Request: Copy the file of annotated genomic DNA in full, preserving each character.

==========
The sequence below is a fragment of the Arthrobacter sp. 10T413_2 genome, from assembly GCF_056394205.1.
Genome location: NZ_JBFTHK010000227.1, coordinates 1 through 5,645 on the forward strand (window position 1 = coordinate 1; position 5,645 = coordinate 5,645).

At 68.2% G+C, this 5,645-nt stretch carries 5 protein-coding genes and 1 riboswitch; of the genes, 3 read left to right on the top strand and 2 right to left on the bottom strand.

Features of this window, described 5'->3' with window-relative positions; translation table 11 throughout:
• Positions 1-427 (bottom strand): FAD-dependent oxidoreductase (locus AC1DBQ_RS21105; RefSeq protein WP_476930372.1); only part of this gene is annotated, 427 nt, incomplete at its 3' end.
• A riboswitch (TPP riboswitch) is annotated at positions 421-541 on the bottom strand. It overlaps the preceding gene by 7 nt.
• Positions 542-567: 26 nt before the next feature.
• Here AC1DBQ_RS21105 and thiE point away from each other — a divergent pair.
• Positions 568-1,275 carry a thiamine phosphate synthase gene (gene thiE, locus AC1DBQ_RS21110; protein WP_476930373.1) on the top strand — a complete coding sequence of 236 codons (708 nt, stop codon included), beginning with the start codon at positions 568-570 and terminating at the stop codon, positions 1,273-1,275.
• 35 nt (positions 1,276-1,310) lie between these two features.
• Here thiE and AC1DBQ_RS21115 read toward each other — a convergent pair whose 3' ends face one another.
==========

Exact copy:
The sequence below is a fragment of the Arthrobacter sp. 10T413_2 genome, from assembly GCF_056394205.1.
Genome location: NZ_JBFTHK010000227.1, coordinates 1 through 5,645 on the forward strand (window position 1 = coordinate 1; position 5,645 = coordinate 5,645).

At 68.2% G+C, this 5,645-nt stretch carries 5 protein-coding genes and 1 riboswitch; of the genes, 3 read left to right on the top strand and 2 right to left on the bottom strand.

Features of this window, described 5'->3' with window-relative positions; translation table 11 throughout:
• Positions 1-427 (bottom strand): FAD-dependent oxidoreductase (locus AC1DBQ_RS21105; RefSeq protein WP_476930372.1); only part of this gene is annotated, 427 nt, incomplete at its 3' end.
• A riboswitch (TPP riboswitch) is annotated at positions 421-541 on the bottom strand. It overlaps the preceding gene by 7 nt.
• Positions 542-567: 26 nt before the next feature.
• Here AC1DBQ_RS21105 and thiE point away from each other — a divergent pair.
• Positions 568-1,275 carry a thiamine phosphate synthase gene (gene thiE, locus AC1DBQ_RS21110; protein WP_476930373.1) on the top strand — a complete coding sequence of 236 codons (708 nt, stop codon included), beginning with the start codon at positions 568-570 and terminating at the stop codon, positions 1,273-1,275.
• 35 nt (positions 1,276-1,310) lie between these two features.
• Here thiE and AC1DBQ_RS21115 read toward each other — a convergent pair whose 3' ends face one another.